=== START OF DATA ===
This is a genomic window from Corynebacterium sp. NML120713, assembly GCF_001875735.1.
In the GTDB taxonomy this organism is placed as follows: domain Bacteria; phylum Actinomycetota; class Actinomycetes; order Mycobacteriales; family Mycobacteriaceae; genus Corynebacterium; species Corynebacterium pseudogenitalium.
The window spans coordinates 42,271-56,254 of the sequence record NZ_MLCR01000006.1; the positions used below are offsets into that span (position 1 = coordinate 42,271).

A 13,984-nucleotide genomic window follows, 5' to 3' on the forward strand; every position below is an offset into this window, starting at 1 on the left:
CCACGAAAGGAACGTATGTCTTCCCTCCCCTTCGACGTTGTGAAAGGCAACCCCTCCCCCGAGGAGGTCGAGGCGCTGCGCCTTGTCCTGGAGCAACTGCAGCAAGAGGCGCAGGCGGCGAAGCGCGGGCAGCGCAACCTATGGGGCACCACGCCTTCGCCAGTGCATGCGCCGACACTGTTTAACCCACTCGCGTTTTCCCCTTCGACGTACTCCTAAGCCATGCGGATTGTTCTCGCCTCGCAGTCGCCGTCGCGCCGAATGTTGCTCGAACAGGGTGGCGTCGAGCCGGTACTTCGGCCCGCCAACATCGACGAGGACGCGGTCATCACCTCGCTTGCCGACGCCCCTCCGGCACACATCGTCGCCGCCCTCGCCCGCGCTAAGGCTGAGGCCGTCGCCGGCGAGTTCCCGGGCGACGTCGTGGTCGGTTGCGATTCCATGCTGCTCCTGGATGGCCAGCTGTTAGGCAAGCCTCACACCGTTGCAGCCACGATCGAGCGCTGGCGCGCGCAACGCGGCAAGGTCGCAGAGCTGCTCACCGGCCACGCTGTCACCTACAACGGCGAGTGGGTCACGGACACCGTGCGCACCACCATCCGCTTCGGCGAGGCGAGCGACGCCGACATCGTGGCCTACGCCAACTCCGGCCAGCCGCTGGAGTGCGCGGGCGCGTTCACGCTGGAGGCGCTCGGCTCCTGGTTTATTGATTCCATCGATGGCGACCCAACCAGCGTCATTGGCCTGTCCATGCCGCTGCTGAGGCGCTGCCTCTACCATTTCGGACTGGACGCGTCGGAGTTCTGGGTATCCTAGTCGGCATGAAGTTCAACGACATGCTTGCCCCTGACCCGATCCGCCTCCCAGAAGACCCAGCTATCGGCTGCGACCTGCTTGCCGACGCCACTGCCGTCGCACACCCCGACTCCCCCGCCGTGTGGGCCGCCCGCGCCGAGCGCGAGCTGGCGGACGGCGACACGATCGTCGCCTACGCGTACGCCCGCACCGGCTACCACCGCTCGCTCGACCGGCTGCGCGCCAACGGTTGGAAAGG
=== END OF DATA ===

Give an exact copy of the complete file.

This is a genomic window from Corynebacterium sp. NML120713, assembly GCF_001875735.1.
In the GTDB taxonomy this organism is placed as follows: domain Bacteria; phylum Actinomycetota; class Actinomycetes; order Mycobacteriales; family Mycobacteriaceae; genus Corynebacterium; species Corynebacterium pseudogenitalium.
The window spans coordinates 42,271-56,254 of the sequence record NZ_MLCR01000006.1; the positions used below are offsets into that span (position 1 = coordinate 42,271).

A 13,984-nucleotide genomic window follows, 5' to 3' on the forward strand; every position below is an offset into this window, starting at 1 on the left:
CCACGAAAGGAACGTATGTCTTCCCTCCCCTTCGACGTTGTGAAAGGCAACCCCTCCCCCGAGGAGGTCGAGGCGCTGCGCCTTGTCCTGGAGCAACTGCAGCAAGAGGCGCAGGCGGCGAAGCGCGGGCAGCGCAACCTATGGGGCACCACGCCTTCGCCAGTGCATGCGCCGACACTGTTTAACCCACTCGCGTTTTCCCCTTCGACGTACTCCTAAGCCATGCGGATTGTTCTCGCCTCGCAGTCGCCGTCGCGCCGAATGTTGCTCGAACAGGGTGGCGTCGAGCCGGTACTTCGGCCCGCCAACATCGACGAGGACGCGGTCATCACCTCGCTTGCCGACGCCCCTCCGGCACACATCGTCGCCGCCCTCGCCCGCGCTAAGGCTGAGGCCGTCGCCGGCGAGTTCCCGGGCGACGTCGTGGTCGGTTGCGATTCCATGCTGCTCCTGGATGGCCAGCTGTTAGGCAAGCCTCACACCGTTGCAGCCACGATCGAGCGCTGGCGCGCGCAACGCGGCAAGGTCGCAGAGCTGCTCACCGGCCACGCTGTCACCTACAACGGCGAGTGGGTCACGGACACCGTGCGCACCACCATCCGCTTCGGCGAGGCGAGCGACGCCGACATCGTGGCCTACGCCAACTCCGGCCAGCCGCTGGAGTGCGCGGGCGCGTTCACGCTGGAGGCGCTCGGCTCCTGGTTTATTGATTCCATCGATGGCGACCCAACCAGCGTCATTGGCCTGTCCATGCCGCTGCTGAGGCGCTGCCTCTACCATTTCGGACTGGACGCGTCGGAGTTCTGGGTATCCTAGTCGGCATGAAGTTCAACGACATGCTTGCCCCTGACCCGATCCGCCTCCCAGAAGACCCAGCTATCGGCTGCGACCTGCTTGCCGACGCCACTGCCGTCGCACACCCCGACTCCCCCGCCGTGTGGGCCGCCCGCGCCGAGCGCGAGCTGGCGGACGGCGACACGATCGTCGCCTACGCGTACGCCCGCACCGGCTACCACCGCTCGCTCGACCGGCTGCGCGCCAACGGTTGGAAAGG